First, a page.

This is only possible if the intervention involves the entire team. It would also require a relatively large number of teams.
HR ROI analysis
HR professionals use various interventions to optimise the performance of an organisation. An intervention can be a changem or a transformation trajectory, but also a course/training, an awareness programme or a management/leadership development track.
A key question surrounding all of these interventions is: does the intervention have the desired effect? Or to put it more straightforward: what is the return on investment (ROI) of the intervention? For example:
– Do employees have a greater sense of work independence after an Agile transformation, and does that make them more committed?
– Does a vitality programme increase one’s ability to work and capacity to recover?
– Does a sales training lead to a significant increase in turnover, and does it have a positive impact on customer satisfaction?
AnalitiQs helps organizations to find answers to the above questions by means of an HR ROI analysis. Such an analysis starts by making a joint inventory of the goals to be achieved by the intervention and the data already available to answer the ROI question.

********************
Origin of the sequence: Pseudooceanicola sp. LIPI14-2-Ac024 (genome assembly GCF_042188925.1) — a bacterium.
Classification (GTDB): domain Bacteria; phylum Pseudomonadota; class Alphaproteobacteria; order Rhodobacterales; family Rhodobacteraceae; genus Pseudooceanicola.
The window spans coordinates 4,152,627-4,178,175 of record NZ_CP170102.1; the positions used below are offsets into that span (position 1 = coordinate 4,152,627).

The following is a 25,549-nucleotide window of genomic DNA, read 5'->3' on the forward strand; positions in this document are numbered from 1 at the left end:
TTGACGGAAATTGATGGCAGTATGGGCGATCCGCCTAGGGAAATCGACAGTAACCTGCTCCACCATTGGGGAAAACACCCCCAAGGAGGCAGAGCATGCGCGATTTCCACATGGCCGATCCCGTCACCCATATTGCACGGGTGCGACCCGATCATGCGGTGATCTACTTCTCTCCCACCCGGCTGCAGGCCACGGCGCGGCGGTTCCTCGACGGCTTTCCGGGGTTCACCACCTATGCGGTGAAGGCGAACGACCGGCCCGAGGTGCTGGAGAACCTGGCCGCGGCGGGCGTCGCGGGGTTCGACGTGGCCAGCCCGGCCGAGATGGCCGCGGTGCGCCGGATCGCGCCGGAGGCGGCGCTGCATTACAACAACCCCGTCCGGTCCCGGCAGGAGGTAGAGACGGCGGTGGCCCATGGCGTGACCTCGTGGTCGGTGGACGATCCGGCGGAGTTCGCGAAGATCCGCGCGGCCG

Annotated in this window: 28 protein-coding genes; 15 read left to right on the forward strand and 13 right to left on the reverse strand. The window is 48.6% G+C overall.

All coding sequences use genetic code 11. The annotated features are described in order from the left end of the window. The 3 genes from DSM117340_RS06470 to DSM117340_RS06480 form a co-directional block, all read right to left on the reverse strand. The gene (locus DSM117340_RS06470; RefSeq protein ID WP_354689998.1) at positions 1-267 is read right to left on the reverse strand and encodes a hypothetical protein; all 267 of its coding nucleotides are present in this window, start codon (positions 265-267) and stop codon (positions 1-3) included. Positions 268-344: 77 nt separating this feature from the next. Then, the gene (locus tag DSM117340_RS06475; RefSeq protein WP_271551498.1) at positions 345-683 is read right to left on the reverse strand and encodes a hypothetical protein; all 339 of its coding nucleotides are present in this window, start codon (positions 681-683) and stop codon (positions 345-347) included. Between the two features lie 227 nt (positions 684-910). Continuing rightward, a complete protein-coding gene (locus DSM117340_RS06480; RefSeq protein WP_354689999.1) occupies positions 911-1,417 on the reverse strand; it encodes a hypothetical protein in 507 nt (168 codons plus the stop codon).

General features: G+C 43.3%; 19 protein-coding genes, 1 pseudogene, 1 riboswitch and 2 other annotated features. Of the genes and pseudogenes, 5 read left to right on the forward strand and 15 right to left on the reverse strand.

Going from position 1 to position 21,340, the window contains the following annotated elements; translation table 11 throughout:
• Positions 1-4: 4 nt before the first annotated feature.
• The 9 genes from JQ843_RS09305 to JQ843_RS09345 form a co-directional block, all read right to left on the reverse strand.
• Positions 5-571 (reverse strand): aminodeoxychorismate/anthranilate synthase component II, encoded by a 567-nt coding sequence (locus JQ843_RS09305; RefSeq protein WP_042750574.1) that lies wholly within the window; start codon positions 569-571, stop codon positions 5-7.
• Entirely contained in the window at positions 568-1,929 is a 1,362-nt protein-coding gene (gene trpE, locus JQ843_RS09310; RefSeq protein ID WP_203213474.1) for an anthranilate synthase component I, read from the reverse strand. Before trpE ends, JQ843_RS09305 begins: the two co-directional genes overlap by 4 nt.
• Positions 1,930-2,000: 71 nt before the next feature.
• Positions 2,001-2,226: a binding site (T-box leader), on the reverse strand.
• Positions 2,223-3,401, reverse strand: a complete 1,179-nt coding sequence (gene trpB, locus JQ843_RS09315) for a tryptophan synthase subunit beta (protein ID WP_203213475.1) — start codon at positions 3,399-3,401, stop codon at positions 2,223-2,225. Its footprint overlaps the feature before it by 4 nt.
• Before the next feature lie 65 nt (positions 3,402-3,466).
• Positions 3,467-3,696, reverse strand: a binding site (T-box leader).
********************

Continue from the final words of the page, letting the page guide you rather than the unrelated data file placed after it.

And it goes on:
If necessary, AnalitiQs will conduct an employee survey to retrieve the necessary data. The relevant data can be HR data on matters such as engagement, absenteeism, turnover or ability to work but may also include other data, e.g. on turnover, profit, customer satisfaction or innovation capacity. AnalitiQs subsequently uses this data to reveal any significant changes compared to the past and/or to a control group.
A concise report explains which goals were set and to what extent these goals have been achieved. These insights help to decide whether to discontinue, adapt, continue or scale up the intervention.
Curious to read an example? Have a look at our Vitality Programme HR ROI analysis case example (DUTCH).
Frequently Asked Questions
Is it possible to carry out an HR ROI analysis after an intervention?
This can be done if data are available from before and after the intervention of both the participants and the control group.
How can you rule out coincidence?
Ideally, by having a control group that operates in the same context and/or by carrying out a baseline measurement and follow-up measurements.
How many participants must an intervention have to carry out an ROI measurement?
This depends on the context. As a rule of thumb, AnalitiQs adheres to a minimum of 50 participants in both the control group and the intervention group (with at least 50% of respondents in each group having participated in both the baseline and the effect measurement).
Please note that, when carrying out ROI Analyses for interventions on behalf of management, their subordinates are seen as the subjects of the analysis (thus again requiring a minimum of 50 participants for both the intervention and control group). As a result, fewer participants are required in the intervention.
Is it possible to carry out an HR ROI analysis without using data at the individual level?
Interested? Feel free to contact us!
Gido van Puijenbroek
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